The growing human presence in Galapagos has put wildlife at risk. While UNESCO removed Galapagos from their list of endangered heritage sites in 2010, disease, hunting, pollution, and invasive species continue to impact the islands.
The permanent human population in Galapagos has doubled to 30,000 in the past decade. And the number of tourists is now close to 200,000 per year. For a group of volcanic islands 600 miles from the mainland, with minimal fresh water and fertile land, this is putting enormous pressure on natural resources. Not to mention the pollution, poaching, and environmental damage caused by this level of footfall and infrastructure.
Despite these changes, seeing and experiencing the wildlife of the islands is a truly remarkable thing. On the less populated islands of San Cristobal and Isabela, it’s still possible to get a sense of what Darwin felt as he sailed around these mysterious islands and discovered the incredible wildlife for the first time.
So what can you do, as a tourist, to minimise your impact when you visit the Galapagos?
Taking a cruise around the islands is one of the most popular ways to experience Galapagos. There are a large and growing number of cruise operators and it’s a competitive industry. We have heard allegations of corruption and reports that some vessels break National Park rules on size, waste treatment, and anchoring locations. So as well as comparing prices and reviews, it’s important to contact the operator and ask them directly about their policies.
WildSide recommends sending an email with the following questions to tour operators before signing up:
- Do you have a sewage treatment plant on board? Primary treatment to remove solids is the minimum standard you should expect – around 30% of cruises currently do this.
- How do you deal with black water waste (e.g. oils)? These should be taken back to the mainland and recycled.
- What are your policies on recycling and single-use plastics? Many of the cruises serve water throughout the day in plastic cups, a high percentage of which end up in the sea.
- Do you employ locals? Ideally, your cruise will be staffed by employees from Galapagos. Due to poor levels of spoken English, companies often bring in staff and their families from the mainland, further increasing the population pressure on the islands.
Where possible, avoid taking taxis. On the main island of Santa Cruz, there is a bus which meets passengers off all flights and can take you into town. The other islands, despite having taxis around the harbour area, are within walkable distances to the centre. It’s flat and safe to do so. Even if you’re going for the 5 am ferry in the dark!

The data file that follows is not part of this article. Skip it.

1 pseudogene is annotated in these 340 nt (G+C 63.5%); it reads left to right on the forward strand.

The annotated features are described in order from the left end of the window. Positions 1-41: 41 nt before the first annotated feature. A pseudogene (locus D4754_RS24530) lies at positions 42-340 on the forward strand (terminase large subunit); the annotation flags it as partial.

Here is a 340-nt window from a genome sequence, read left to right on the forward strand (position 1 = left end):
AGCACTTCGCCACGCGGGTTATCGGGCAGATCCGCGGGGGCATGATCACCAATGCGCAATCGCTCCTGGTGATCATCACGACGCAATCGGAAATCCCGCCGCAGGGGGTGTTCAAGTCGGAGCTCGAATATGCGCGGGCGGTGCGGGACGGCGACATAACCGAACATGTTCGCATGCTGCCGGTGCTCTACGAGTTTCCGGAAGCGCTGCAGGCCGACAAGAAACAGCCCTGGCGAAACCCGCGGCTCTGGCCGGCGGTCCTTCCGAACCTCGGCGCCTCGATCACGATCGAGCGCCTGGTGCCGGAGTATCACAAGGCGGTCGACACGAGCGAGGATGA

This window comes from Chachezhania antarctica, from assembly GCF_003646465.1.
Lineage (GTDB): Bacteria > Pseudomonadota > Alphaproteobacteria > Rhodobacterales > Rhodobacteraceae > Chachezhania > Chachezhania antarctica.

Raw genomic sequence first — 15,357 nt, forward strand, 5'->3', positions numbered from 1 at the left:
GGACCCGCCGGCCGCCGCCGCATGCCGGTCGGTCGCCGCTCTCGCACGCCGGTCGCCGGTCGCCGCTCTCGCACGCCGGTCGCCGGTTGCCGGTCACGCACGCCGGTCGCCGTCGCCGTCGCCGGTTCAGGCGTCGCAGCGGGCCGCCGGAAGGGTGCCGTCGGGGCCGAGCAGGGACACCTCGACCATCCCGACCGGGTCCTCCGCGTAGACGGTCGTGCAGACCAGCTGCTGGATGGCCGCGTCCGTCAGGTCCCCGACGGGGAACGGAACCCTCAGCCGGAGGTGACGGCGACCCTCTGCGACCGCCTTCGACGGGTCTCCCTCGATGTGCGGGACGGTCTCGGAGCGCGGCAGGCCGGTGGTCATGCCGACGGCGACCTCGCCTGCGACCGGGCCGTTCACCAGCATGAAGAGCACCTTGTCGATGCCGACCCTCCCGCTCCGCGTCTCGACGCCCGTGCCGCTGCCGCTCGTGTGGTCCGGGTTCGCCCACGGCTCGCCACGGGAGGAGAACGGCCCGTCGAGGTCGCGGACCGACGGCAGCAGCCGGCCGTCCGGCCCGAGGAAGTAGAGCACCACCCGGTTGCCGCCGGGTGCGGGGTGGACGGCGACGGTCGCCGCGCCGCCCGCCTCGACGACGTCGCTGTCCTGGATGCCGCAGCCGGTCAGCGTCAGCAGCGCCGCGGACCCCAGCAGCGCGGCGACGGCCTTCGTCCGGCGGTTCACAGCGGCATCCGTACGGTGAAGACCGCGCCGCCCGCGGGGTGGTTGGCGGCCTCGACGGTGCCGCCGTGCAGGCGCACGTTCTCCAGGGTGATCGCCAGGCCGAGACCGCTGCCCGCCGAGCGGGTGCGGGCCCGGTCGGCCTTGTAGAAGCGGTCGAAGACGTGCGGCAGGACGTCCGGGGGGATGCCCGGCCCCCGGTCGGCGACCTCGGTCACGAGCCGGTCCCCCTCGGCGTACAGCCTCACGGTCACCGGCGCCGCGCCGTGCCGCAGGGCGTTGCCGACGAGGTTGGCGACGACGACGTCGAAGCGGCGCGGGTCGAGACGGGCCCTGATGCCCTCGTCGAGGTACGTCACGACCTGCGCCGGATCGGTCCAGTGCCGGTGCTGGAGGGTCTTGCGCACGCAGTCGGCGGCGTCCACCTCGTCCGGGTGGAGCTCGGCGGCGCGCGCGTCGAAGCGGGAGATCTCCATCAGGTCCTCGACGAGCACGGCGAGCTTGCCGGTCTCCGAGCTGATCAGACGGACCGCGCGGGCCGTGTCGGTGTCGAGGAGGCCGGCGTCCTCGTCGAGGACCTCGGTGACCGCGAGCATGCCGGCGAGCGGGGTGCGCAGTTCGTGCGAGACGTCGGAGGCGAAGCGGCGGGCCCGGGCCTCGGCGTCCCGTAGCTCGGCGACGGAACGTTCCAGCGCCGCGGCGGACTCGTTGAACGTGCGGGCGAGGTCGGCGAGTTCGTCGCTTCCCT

On the islands, don’t be talked into taking bus tours. The main areas of interest are all easily covered on foot or bike, and bikes are available to rent everywhere. Unless you’re venturing into the highlands, stick to pedal power.
If money is no object, the National Geographic Resort on Santa Cruz has got to be the first pick for sustainability. Even their transfer boats are solar powered!
Wherever you choose to stay, be conscious that almost everything you consume has travelled by ship from the mainland. Recycling infrastructure is not advanced and many of the workers on the islands are poorly educated. The majority of your waste is likely to end up at the higher parts of the islands in landfill. So make it your responsibility. Ask questions in your hotel, or even better, before you book.
Charles Binford street is the food Mecca of Santa Cruz island. At night it’s closed to traffic and the street is filled with people dining outside. The atmosphere is fabulous and the fish couldn’t be fresher or more local. However, due to tourist demand, over-fishing of lobster on the Galapagos has reached critical levels. The knock-on effects on the marine environment are even more worrying. Try not to be swayed and instead go for vegetarian options or whichever white fish is catch of the day. It will be delicious!
Final words of advice, don’t be fooled by the word ‘eco’. You’ll see it everywhere in the Galapagos. Unless you ask the right questions and are satisfied with the answers, don’t take it for granted that you’re dealing with an environmentally responsible company. If you’re not convinced, tell them why you’re going elsewhere. The more customers that demand responsible behaviour, the quicker the industry will respond!
Have you been to the Galapagos and used a responsible tour company? Have you seen sustainable or unsustainable practices? Please let us know in the comments below!